PUBLIC DISCLOSURE OF VIDEO AND AUDIO RECORDINGS BY LAW ENFORCEMENT

In California, an increasing number of law enforcement officers are using body cameras [more commonly referred to as “body cams”], which are attached to their clothing to record the encounters and work they perform while on duty.

Proponents claim the goal is to increase the public’s trust and confidence in all peace officers, including the most obvious such as the police, sheriffs and CHP; as such, there may be 25% or more police agencies currently utilizing these devices. Additionally, it affords officers an opportunity to have actual evidence of their work in the field, and to defend against false accusations such as police brutality. Others accept transparency and police accountability as a valid premise, however, note the fact these devices can be shut-off and/or not turned on as a reason they feel far less confident in the process.

In criminal cases, body cam footage is available to defense lawyers as part of the discovery. On the other hand, such video records are not readily available in civil cases. However, during the earlier 2017 sessions of the California legislature, Assembly Bill 748 would have made the footage of body cams a public record; although proposed and later amended, AB 748 remains unapproved at this point. Hence, the public does not have an absolute right to the disclosure of video and audio recordings by law enforcement officers.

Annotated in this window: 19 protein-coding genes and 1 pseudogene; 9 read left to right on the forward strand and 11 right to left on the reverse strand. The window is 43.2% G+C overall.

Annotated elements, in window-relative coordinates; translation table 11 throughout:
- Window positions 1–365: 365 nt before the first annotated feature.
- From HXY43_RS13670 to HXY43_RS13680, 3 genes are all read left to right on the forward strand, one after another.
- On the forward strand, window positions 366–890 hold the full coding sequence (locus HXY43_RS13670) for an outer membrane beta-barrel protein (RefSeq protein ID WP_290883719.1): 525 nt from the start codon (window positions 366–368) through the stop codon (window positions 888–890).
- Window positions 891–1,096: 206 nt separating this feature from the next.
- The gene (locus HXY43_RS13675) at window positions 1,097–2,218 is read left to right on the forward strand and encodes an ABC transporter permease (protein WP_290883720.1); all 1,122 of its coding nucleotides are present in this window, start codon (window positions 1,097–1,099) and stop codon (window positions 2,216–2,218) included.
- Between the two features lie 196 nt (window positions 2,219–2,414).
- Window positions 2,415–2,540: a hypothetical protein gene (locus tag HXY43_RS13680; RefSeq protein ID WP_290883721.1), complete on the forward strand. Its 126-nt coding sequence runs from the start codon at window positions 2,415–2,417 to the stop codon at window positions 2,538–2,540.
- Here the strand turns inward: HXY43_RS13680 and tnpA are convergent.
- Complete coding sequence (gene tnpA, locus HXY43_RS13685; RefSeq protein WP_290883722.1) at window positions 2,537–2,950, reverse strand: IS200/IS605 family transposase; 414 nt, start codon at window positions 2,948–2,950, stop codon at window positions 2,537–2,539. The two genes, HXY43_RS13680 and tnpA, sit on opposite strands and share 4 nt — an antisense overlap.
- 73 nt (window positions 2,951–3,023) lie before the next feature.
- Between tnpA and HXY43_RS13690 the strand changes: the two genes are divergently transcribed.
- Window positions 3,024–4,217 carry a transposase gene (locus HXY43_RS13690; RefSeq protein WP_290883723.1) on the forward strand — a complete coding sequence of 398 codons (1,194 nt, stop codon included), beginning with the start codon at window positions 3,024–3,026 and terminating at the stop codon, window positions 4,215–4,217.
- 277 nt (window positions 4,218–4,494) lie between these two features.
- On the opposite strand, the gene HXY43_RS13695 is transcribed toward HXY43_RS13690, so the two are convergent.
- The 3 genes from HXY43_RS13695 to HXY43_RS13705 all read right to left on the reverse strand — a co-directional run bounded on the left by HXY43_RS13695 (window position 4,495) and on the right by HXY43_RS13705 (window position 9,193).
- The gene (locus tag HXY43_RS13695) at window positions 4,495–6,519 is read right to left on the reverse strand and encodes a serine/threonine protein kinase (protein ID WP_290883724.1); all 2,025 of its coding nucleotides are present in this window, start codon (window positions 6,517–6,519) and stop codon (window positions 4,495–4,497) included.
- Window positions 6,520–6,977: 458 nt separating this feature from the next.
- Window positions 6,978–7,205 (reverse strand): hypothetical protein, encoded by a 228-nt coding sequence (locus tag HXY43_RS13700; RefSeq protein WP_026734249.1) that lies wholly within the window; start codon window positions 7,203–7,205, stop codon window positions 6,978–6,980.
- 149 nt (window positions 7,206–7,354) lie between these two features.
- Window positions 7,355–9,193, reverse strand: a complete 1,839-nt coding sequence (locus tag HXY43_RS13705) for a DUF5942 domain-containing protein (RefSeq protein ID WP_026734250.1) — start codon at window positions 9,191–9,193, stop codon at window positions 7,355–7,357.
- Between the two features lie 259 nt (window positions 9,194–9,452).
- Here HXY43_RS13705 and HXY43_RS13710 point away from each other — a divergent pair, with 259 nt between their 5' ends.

This subject might seem straightforward to most observers however, it is not. One of the arguments against the public’s right to obtain such audio and video recordings involves a person’s individual right to privacy. Whether it is a traffic violation, a misdemeanor &/or a serious felony, all of us believe in the premise “one is innocent until proven guilty.” As such, an individual’s identity, license number, address and other personal information that is part of the cam footage is and should remain protected. Until the Legislature adopts standards that can be incorporated into a bill that is passed and then signed by the governor, or becomes a referendum initiated by a vote of the public,  the matter remains an open issue depending upon the local jurisdictions in California and/or the courts that may deal with it on a case by case basis.

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